Vows addressed to the “human and celestial beings in that land”
Amitabha Buddha was very systematic in making his vows. The first 11 vows address the status of human and celestial beings in his Land of Bliss. One reason for this was to draw the attention of the human and celestial beings in other worlds so that they, too, would admire the sublime beauty and spiritual perfection of the Pure Land and aspire to be reborn there.
In Amitabha’s first two vows, the status of never falling into the Three Wretched Realms is emphasized. For the following nine vows, the physical and spiritual endowments of the inhabitants of the Land of Bliss are highlighted. Moreover, all these benefits will remain unchanged until an inhabitant’s life comes to an end in the Land of Bliss. But what does “come to an end” mean?
Three vows addressing the lifespan of living beings in the Land of Bliss
In the Amitabha Sutra, it says:
“Shariputra, the lives of the Buddha and the people in his land last for immeasurable, unlimited and incalculable kalpas. It is for this reason that the Buddha is called ‘Amida’ (Amitayus).”
Among Amitabha’s 48 vows, there are three vows—the 2nd, 11th, and 22nd Vows, which speak about the lifespan of living beings in the Land of Bliss.
As Amitabha’s life is infinite, so too it would seem are the lifespans of the beings in the Land of Bliss. However, Amitabha’s Second Vow states as follows:
If, when I attain Buddhahood, humans and devas in my land should fall again into the Three Wretched Realms when their life comes to the end, may I not attain perfect Enlightenment.
It seems that the two statements above are contradictory. How do we resolve this contradiction and come to a definitive understanding? To do this, we must look to Amitabha’s 15th Vow, which states:
If, when I attain Buddhahood, humans and devas in my land should have limited lifespans, except when they wish to shorten them in accordance with their original vows, may I not attain perfect Enlightenment.
This vow clarifies the doubt about the lifespan of living beings in Amitabha’s Land of Bliss. If a living being would like to stay in the Land of Bliss, they will enjoy their lifespan for as long as they wish. However, if they wish to shorten their lifespan in accordance with their “original vows,” their life will naturally come to an end with their aspiration to leave the Land of Bliss.
Why does a living being wish to end their life in the Land of Bliss and leave?
What is meant by “original vow?” This is the vow made by a living being on the Path of Sages before their rebirth in the Land of Bliss. As Vasubandhu Bodhisattva points out, the Land of Bliss is a realm for those have cultivated the virtuous root of the Mahayana, and the original vow of all Bodhisattvas must be the unsurpassed Bodhi Mind—to pursue the Buddhist Way above and deliver all sentient beings below.
This interpretation is verified if we carefully read Amitabha’s 22nd Vow:
If, when I attain Buddhahood, bodhisattvas in the Buddha-lands of other quarters who visit my land should not ultimately and unfailingly reach the Stage of Becoming a Buddha after One More Life, may I not attain perfect Enlightenment.
Excepted are those who wish to teach and guide sentient beings in accordance with their original vows. For they wear the armour of great vows, accumulate merits, deliver all beings from birth-and-death, visit Buddha-lands to perform the bodhisattva practices, make offerings to Buddhas, Tathagatas, throughout the ten quarters, enlighten uncountable sentient beings as numerous as the sands of the River Ganges, and establish them in the highest, perfect Enlightenment.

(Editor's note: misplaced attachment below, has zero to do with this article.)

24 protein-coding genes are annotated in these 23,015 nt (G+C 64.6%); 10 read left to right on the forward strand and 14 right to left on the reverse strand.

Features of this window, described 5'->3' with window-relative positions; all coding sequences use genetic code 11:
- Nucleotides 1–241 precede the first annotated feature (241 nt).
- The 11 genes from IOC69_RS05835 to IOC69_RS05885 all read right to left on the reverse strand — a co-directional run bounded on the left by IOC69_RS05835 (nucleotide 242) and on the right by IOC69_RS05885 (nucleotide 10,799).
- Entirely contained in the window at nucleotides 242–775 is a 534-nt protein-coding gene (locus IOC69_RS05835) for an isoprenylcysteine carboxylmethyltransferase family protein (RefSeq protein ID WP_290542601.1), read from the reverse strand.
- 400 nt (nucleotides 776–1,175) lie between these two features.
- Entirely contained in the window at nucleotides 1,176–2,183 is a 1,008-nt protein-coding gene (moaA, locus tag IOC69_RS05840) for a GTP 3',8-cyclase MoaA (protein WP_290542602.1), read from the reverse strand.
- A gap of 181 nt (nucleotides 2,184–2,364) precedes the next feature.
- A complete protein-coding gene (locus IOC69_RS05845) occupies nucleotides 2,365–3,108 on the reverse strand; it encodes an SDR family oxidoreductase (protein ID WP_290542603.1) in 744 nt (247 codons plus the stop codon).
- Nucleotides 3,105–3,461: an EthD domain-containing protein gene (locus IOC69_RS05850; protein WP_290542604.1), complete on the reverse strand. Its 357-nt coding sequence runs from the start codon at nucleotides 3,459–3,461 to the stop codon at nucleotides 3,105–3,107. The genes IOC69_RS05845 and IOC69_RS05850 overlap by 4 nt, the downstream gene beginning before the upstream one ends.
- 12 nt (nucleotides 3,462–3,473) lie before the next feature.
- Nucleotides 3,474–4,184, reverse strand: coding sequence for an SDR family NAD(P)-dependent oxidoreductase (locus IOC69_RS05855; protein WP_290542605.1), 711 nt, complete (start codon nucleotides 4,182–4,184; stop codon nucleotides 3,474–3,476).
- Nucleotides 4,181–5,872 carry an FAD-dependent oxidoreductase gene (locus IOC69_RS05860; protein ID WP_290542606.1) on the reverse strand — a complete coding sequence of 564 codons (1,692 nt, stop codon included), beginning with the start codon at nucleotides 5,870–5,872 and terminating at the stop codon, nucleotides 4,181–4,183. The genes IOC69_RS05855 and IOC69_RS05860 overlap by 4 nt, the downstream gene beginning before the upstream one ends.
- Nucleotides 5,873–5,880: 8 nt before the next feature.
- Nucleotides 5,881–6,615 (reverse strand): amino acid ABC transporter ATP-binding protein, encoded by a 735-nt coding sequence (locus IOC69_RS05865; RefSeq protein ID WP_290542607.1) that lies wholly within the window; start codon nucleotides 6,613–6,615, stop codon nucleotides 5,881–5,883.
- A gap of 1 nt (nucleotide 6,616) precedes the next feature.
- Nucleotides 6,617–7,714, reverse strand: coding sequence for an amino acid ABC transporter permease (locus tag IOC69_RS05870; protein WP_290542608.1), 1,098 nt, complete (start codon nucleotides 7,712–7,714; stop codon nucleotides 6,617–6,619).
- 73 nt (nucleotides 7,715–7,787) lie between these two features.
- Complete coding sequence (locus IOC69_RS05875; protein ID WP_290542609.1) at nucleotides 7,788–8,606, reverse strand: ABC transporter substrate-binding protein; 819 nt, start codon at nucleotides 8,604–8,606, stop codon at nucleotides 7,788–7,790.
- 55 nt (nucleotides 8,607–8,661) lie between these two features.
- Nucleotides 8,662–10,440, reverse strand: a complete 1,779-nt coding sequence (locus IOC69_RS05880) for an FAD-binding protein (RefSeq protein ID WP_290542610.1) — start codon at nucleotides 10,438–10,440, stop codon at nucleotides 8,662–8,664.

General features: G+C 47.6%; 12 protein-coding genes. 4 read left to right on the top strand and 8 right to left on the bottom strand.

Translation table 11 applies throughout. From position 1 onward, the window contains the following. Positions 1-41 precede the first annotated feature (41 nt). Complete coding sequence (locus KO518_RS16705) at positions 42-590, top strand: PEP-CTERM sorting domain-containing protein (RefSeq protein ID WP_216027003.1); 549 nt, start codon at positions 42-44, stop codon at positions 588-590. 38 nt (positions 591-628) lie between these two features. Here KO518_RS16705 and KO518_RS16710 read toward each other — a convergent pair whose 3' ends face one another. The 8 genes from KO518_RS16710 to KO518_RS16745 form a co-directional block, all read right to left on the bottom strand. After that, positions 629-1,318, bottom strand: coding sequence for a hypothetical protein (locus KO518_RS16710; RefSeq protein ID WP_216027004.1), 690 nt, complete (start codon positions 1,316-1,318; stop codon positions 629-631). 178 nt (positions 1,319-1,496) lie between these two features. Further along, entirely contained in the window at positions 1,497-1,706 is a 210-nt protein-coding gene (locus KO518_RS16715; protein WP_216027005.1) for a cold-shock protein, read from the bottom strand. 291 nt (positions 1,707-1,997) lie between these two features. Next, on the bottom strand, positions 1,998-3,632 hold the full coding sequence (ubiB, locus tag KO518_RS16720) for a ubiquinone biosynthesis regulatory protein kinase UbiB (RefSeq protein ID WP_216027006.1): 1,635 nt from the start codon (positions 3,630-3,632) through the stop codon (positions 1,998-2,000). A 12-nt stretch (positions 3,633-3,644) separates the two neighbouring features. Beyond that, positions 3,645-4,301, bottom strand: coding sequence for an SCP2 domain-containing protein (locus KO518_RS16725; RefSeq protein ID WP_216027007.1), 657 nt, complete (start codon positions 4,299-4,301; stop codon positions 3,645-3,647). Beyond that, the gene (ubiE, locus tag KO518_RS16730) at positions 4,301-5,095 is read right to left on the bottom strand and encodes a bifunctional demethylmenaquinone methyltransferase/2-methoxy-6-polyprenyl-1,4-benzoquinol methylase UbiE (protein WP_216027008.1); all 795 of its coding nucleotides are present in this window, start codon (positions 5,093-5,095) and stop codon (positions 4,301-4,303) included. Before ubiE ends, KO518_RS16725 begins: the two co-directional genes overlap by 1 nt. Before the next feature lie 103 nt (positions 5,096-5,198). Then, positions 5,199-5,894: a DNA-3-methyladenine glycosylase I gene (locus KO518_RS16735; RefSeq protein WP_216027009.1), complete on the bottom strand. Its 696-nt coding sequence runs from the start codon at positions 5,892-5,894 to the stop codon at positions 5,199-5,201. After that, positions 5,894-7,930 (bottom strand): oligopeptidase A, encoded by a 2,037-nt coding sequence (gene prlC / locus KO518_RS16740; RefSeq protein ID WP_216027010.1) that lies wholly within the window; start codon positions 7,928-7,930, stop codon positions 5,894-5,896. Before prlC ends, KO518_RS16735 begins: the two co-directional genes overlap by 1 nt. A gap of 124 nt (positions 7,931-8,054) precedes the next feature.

Such bodhisattvas transcend the course of practice of the ordinary bodhisattvas, manifest the practices of all the bodhisattva stages, and cultivate the virtues of universal benevolences.
We discussed this vow in my earlier article: “Do you want to become a Buddha like Shakyamuni? asks Amitabha.”
The Pure Land way is the ultimate teaching leading us back to our original home
In other words, living beings leave a splendid reward land, like the Land of Bliss, and return to a defiled manifested land, like our world of the Land of Saha, to deliver ordinary beings that reincarnate within the Three Domains and the Six Realms. In this way, they re-enact what Shakyamuni Buddha himself did:
1. They visit countless buddha-lands to perform bodhisattva practices,
2. They make offerings to buddhas, tathagatas, throughout the ten quarters, and,
3. They enlighten countless sentient beings.
When they return to the defiled manifested lands of the Six Realms, Amitabha Buddha guarantees that they will not fall again into the Three Wretched Realms when their life comes to an end, as stated in the Second Vow. They will appear as either human or heavenly beings to preach the Buddhist teachings for the deliverance of those in the Saha world.
Among all the Buddhist teachings, the most important one is, of course, Amitabha’s teaching of deliverance through his Name, so that sentient beings can attain rebirth in the Land of Bliss. This happens through recourse to Amitabha’s Fundamental Vow (the 18th vow) and allows all those who are reborn to become Buddha-like beings.
If we also reference Amitabha’s 17th Vow:
If, when I attain Buddhahood, innumerable Buddhas in the land of the 10 quarters should not all praise and glorify my Name, may I not attain perfect Enlightenment
We should know that all Buddhas of the 10 directions who appear in the worlds of the 10 directions, are dispatched from Amitabha’s Land of Bliss with the mission to introduce and extol Amitabha’s Name to all sentient beings in the 10 directions.
In this respect, the Pure Land teaching of deliverance through Amitabha’s Name is the ultimate teaching to lead all sentient beings back to their original home—the Buddhas’ realm of unconditioned Nirvana. Namo Amituofo!